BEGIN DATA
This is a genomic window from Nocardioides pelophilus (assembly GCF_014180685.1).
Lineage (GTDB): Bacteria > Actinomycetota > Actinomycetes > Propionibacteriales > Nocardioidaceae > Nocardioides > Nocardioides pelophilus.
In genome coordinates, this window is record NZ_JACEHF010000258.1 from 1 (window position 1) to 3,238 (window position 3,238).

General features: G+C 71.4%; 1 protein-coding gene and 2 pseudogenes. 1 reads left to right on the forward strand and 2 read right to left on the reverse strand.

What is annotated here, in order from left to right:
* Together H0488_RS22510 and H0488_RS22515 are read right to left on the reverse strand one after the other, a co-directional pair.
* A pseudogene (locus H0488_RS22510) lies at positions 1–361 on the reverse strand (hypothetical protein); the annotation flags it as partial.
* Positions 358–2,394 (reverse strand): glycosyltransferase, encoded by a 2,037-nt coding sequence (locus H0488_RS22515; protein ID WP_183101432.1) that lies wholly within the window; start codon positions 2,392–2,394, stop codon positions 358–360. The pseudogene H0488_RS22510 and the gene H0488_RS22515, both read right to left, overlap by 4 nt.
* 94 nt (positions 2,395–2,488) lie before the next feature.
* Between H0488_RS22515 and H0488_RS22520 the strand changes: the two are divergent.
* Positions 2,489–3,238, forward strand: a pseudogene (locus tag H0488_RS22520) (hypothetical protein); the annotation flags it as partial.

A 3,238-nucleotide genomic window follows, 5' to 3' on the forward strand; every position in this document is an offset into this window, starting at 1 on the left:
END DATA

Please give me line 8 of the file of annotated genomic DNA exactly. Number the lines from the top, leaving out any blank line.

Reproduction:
* Positions 358–2,394 (reverse strand): glycosyltransferase, encoded by a 2,037-nt coding sequence (locus H0488_RS22515; protein ID WP_183101432.1) that lies wholly within the window; start codon positions 2,392–2,394, stop codon positions 358–360. The pseudogene H0488_RS22510 and the gene H0488_RS22515, both read right to left, overlap by 4 nt.